Bees are crucial for almost all ecosystems on our earth because they ensure the pollination of many plants and thus our food chain’s richness. Bees need many flowers to reproduce. These insects, in turn, need flowers to gather food. But these curious creatures are also important to humans as agricultural animals because of their pollination capacity and as producers of raw materials. As a result, their economic benefit plays a significant role in our lives.
Bees and the Basics of Biodiversity
The honeybee is responsible for ecologically balanced biodiversity as well as for high-yielding harvests. These little backyard laborers work hard to pollinate 80% of our wild and valuable plants. This is a considerable burden for our tiny buzzing friends because only 20% of the remaining pollination work is done by butterflies, bumblebees, and other insects.
In 2019, 40% of honeybee colonies in America died off. This is why protecting these unpaid laborers is so important.
The Bee as a Farm Animal?
Agriculture is dependent on honeybees and their animal colleagues, even if they are often not treated with care. Although bees aren’t domesticated like goats or sheep, they are our third most crucial livestock after pigs and cattle. When eating nectar and pollen, they carry pollen from flower to flower and ensure flower reproduction. Bee pollination gives us diverse foods at our dinner table and even increases fruit yields many times over.
Did You Know…
- A worker bee produces around one tablespoon of honey in its life, which is relatively short at five to six weeks.
- One queen bee lays almost one million eggs in her lifetime.
- Impressive flyers, they zoom around at up to 12 mph.
- Bees communicate by dancing.
- Community-driven, they huddle together like a pile of puppies to sleep, holding onto one another’s feet.
- Bee pollen, enriched with vitamins and minerals, is the most important source of protein for bees.
- In spring and summer, wildflowers and plants such as crocuses, dandelions, various types of clover, willows, and orchards offer a rich supply of food in this regard.
- Useful plants such as asparagus, zucchini, pumpkin, or herbs such as sage, thyme, and lavender are also popular food sources for bees.
As beautiful as they sometimes bloom, cultivated, or hybrid, flowers are of little importance to honeybees because they provide little to no nectar or pollen. It’s becoming increasingly difficult for them to survive because of the widespread monocultures in agriculture and forestry and the use of chemical pesticides.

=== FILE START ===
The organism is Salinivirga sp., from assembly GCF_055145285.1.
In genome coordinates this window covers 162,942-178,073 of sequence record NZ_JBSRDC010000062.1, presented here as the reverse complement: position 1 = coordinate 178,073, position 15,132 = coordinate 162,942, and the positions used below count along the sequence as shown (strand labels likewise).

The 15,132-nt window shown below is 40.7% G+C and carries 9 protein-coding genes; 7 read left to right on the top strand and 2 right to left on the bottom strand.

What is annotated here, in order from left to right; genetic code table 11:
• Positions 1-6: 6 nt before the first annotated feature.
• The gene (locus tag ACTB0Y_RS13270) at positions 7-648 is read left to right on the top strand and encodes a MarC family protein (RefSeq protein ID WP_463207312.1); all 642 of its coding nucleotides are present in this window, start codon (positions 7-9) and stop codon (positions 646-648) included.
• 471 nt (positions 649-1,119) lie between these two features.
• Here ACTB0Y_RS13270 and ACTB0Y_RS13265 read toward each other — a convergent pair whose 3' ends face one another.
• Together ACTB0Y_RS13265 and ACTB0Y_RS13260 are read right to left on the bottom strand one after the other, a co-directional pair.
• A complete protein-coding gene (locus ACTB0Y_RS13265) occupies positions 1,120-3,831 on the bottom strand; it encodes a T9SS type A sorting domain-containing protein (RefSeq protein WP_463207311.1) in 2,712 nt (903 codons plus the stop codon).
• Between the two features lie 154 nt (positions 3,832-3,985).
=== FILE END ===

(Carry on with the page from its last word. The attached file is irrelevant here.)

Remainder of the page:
Part of Our Ecosystem
Plants are pollinated in two ways—Either the wind ensures the pollen is spread, or pollen must be spread by animals or insects, especially by the bees of the world. This is why bees, wasps, beetles, and sometimes even birds or bats have an enormous influence on the biodiversity of plants.
We may be delighted by pretty flowers, but more importantly, animals that rely on plants as a source of food would starve to death without the pollinators. Bees are excellent pollinators and, therefore, an indispensable part of our carefully balanced ecosystem.
Economic Benefit of Bees
The pure economic benefit of bees is estimated at around $16 billion. This corresponds to the value of the crops that are pollinated by insects. This enables farms to achieve high and secure yields. Apple, pear, and cherry trees would only bring in around a quarter of that without bees.
The real value is much higher because the failure of natural pollination within an ecosystem cannot be replaced at all. The follow-up costs for this could not be estimated—It would be a disaster.
How is Bug Out Pest Control Committed to Our Bees?
Everyone can contribute to protecting these adorable little indispensable energy suppliers. Whether in your own garden or on the balcony, even small wildflower beds help the bees in their foraging.
At Bug Out Pest Control, we understand the bees’ role as indispensable keepers of creation. We want to protect our bees, which is why we offer honeybee rescue. We can remove honeybee hives from your property and take them to an official honey bee relocation center. If bees are bugging you this summer, call us at 317-777-5005, so we can protect one of the earth’s most essential creatures together.
Are you on Facebook? We are, too. Let’s be friends!